Grandparents and even great-grandparents are projected to live longer by the end of the century. But don’t expect them to help with childcare

Connie Queline

Grandparents and even great-grandparents are projected to live longer by the end of the century. But don’t expect them to help with childcare

Life expectancy should increase globally by the end of the century—good news for grandparents and great-grandparents looking to spend more time with their grandchildren.

The bad news: They may be too old and frail to help with caregiving—and even require caregiving themselves.

An international team of researchers crunched both historical and projected numbers from the 2022 United Nations’ World Population Prospects. Among their findings, published recently in the journal Proceedings of the National Academy of Sciences: The number of living family members each person has will decline dramatically worldwide—by nearly 40%—by 2095 due to lower and later fertility.

In 1950, a 65-year-old woman could expect to have 41 living family members. In 2095, a 65-year-old woman is projected to only have 25 living relatives, researchers determined.

While families will shrink horizontally—with fewer cousins, nieces, nephews, and grandchildren—they’re expected to grow vertically thanks to longer life expectancies. Older grandparents and great-grandparents, however, might be “too old and frail” to provide caregiving support to grandchildren.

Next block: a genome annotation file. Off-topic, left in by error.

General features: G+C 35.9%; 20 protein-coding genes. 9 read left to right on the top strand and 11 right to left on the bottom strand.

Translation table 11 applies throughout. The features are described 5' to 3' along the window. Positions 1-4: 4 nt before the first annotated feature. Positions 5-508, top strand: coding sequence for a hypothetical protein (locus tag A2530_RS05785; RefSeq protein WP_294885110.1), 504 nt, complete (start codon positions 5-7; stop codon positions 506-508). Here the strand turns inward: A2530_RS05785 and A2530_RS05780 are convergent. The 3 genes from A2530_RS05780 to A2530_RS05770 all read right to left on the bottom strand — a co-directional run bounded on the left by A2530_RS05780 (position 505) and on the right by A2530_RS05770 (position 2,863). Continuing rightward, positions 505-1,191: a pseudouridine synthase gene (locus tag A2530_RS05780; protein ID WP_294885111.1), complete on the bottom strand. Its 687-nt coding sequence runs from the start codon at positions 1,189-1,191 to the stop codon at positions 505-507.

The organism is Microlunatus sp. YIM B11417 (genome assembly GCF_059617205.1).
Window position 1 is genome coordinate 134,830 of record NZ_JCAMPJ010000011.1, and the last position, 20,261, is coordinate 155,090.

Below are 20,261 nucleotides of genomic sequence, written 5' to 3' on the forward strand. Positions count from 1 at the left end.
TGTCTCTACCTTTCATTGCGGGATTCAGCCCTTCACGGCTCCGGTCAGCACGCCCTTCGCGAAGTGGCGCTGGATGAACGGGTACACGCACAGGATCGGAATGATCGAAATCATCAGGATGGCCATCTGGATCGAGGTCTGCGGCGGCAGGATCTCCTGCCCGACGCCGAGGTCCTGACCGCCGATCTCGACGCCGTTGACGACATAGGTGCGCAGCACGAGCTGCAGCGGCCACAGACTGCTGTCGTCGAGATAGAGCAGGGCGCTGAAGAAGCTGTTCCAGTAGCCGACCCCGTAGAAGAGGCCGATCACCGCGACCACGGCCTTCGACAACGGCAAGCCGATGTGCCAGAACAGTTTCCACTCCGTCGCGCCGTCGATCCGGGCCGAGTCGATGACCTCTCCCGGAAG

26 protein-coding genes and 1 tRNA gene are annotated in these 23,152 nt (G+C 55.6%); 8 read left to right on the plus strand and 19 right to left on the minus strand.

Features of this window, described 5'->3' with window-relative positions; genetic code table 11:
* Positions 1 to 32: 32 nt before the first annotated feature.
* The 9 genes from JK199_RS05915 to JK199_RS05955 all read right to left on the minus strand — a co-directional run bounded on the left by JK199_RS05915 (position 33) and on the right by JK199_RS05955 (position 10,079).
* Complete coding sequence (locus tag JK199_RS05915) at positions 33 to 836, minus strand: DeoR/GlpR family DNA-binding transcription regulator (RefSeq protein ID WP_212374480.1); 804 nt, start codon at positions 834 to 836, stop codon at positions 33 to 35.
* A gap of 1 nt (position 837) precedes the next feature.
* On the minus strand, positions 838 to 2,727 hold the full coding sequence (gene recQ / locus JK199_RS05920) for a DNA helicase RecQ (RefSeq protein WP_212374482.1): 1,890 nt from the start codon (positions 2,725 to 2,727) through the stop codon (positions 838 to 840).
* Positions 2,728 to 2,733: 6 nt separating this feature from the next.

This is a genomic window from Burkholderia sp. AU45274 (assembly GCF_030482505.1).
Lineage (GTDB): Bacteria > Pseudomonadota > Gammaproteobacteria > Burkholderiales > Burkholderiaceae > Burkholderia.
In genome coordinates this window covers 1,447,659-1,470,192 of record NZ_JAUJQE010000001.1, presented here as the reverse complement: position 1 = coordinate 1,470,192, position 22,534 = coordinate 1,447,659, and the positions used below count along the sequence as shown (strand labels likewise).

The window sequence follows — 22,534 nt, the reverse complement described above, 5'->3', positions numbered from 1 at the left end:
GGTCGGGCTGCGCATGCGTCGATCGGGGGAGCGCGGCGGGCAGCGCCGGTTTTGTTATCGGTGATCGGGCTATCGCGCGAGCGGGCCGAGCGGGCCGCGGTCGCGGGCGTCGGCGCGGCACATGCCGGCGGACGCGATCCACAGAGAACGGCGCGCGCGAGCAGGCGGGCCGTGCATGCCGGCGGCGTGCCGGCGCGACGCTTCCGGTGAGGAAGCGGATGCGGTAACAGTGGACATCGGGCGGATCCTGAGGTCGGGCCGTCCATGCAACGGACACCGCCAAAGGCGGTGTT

The largest family size declines are expected in South America and the Caribbean. North American and European families already trend smaller, so shrinkage will be less pronounced in those regions, according to researchers.

“Our findings confirm that the availability of kinship resources is declining worldwide,” Diego Alburez-Gutierrez—head of The Research Group on Kinship Inequalities at the Max Planck Institute for Demographic Research in Rostock, Germany—said in a news release about the study. 

“As the age gap between individuals and their relatives widens, people will have family networks that are not just smaller, but also older,” he added. “While this could theoretically help ease the burden of childcare for parents, these (great-)grandparents may actually need care themselves.”

Post-pandemic life expectancy not bouncing back in U.S.

The new findings come as life expectancy in the U.S. continues to fall, in contrast with much of the rest of the world. In 2021, life expectancy—76.1 years—decreased for a second consecutive year. It sat at 78.8 years in 2019 and 77 years in 2020.

The gap in life expectancy between U.S. women and men widened in 2021, too, to nearly six years—reaching a near two-decade high due to COVID mortality and “twin crises of deaths from despair and firearm violence,” according to a research letter published in November in the journal JAMA Internal Medicine.

While the U.S. spends more than any developed nation on health care, it ranks near the bottom when it comes to life expectancy, according to the Council on Foreign Relations. While life expectancy took a hit globally during the COVID-19 pandemic, it rebounded in many countries, with the U.S. again serving as an outlier. It ranks near the bottom of a list of Organization for Economic Cooperation and Development countries when it comes to percent of its population fully vaccinated against disease.


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